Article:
martedì 15 novembre 2011

My India

 Nowadays many people hold the furthering of knowledge between various contemporary cultures to be their deepest commitment; I would also like to be considered as one of those people. I feel that of retracing the path that links the experience of the past to the uncertainties and prospects of present day humanity. In a search for a temporary and spatial continuity whose objective is to discern the basic patterns common to the lives of all men and women.
Some people do it with words, others commit their message to music or to complex gestures and movements. As for myself I firmly believe in the overwhelming and evocative power of images, so strong that they overcome language itself.

As images, in this case photographs, manifest themselves in the mind of the viewer and the meanings associated to them can be entirely different and detached from the original intentions of the author, to the point where the viewer turns into an 'interpreter' and offers a completely different reading of the image. Hence, the viewer/interpreter may even narrate a completely different story misinterpreting or re-interpreting what he or she is looking at. The visitor of this virtual collection – where the stories, the destinies of people with completely different backgrounds meet – is free to create and follow a completely different, altogether personal itinerary and this process frees the inexhaustible and evocative power of the images.
This small collection wants to pay homage to the force and the dignity of the human spirit. The greater part of the photographs represent individuals in their daily struggle to maintain their own cultural diversity and traditions in a country in which their human rights are threatened every day.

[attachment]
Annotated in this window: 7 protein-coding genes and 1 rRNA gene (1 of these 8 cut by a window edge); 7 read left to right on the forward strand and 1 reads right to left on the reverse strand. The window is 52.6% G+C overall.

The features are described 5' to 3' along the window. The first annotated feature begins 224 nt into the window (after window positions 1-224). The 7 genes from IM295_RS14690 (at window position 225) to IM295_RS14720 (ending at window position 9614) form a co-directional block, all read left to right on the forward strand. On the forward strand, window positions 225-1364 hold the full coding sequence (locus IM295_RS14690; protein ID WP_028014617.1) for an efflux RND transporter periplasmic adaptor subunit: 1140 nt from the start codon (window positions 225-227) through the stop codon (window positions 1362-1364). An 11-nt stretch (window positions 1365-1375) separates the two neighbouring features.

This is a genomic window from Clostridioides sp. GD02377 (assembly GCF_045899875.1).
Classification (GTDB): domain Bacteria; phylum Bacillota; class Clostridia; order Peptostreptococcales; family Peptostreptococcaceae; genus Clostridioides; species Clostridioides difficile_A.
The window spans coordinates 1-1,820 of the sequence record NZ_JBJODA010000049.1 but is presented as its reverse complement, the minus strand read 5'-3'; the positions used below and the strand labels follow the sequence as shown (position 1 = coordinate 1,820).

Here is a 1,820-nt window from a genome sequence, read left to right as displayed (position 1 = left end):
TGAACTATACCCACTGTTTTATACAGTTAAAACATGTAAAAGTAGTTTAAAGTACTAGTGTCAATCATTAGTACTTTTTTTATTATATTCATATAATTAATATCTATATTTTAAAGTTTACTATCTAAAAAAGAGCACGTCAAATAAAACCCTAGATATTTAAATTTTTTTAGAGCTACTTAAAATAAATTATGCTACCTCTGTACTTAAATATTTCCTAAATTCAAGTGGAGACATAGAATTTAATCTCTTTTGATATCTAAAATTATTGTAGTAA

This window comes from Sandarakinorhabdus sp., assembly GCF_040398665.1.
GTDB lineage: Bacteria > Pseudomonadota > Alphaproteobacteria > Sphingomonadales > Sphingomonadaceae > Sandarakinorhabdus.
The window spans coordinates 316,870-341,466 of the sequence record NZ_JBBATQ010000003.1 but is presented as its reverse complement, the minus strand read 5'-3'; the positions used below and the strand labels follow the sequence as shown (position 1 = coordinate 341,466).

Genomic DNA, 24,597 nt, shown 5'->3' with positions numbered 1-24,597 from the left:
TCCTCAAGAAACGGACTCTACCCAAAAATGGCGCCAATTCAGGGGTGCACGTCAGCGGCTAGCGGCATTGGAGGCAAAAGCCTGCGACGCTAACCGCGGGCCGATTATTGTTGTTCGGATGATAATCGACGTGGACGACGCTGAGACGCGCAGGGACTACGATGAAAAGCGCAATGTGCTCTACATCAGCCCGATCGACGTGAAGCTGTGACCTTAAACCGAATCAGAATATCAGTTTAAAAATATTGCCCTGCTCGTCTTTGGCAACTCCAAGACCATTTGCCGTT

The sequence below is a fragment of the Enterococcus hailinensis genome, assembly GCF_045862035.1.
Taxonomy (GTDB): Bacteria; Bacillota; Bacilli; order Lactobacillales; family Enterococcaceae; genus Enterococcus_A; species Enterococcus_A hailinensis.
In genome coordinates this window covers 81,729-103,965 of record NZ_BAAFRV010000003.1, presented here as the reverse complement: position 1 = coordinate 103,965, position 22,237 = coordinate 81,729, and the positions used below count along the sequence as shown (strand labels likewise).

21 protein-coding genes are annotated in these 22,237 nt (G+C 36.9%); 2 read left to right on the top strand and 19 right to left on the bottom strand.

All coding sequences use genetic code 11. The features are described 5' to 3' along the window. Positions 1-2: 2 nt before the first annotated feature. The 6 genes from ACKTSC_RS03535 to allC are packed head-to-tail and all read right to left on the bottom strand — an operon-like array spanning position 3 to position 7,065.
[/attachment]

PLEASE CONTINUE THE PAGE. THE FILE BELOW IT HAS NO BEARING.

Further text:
I conclude with the reflections of a photographer whom I admire profoundly and who roams the roads that I'd like to roam one day.
"Anyone can take a picture of poverty; it's easy to focus on the dirt and hurt of the poor. It's much harder - and much more needful - to pry under that dirt and reveal the beauty and dignity of people that, but for their birth into a place and circumstance different from our own, are just like ourselves. I want my images to tell the story of those people and to move us beyond pity to justice and mercy." (David duChemin)

Photo Essay from 2007

In the heart of the Himalayas, the Leh-Manali Road took us through 485 km of high altitude mountains - crossing several passes above 4000 and 5000 meters and the highest of all is the Taglang La pass, 5328 meters high. I'll never forget this ride! The road is often a rough mountain trail. The landscape is unique and you can feel, breathe and touch this remote world of high altitude and wilderness.

The only humans I met during my two-days-long trip is a couple of shepards in search of some grass in the middle of that glorious nothing.
Taken with a Canon Eos 1000 on Ilford fp4

At three years
she has seen enough
to live in dread.
Hands give and often take away.
There is no pattern to it.
The food is there and sometimes
disappears. Her mother’s hand
are often kind and suddenly rough,
knowing that the scraps she brings
will never be enough.

(from Adam’s Daughter)
Imtiaz Dharker

Dharamsala, India, 2001



1 commento:

  1. non posso non amare questo post...
    e non posso non apprezzare il tocco di intenso che hai dato.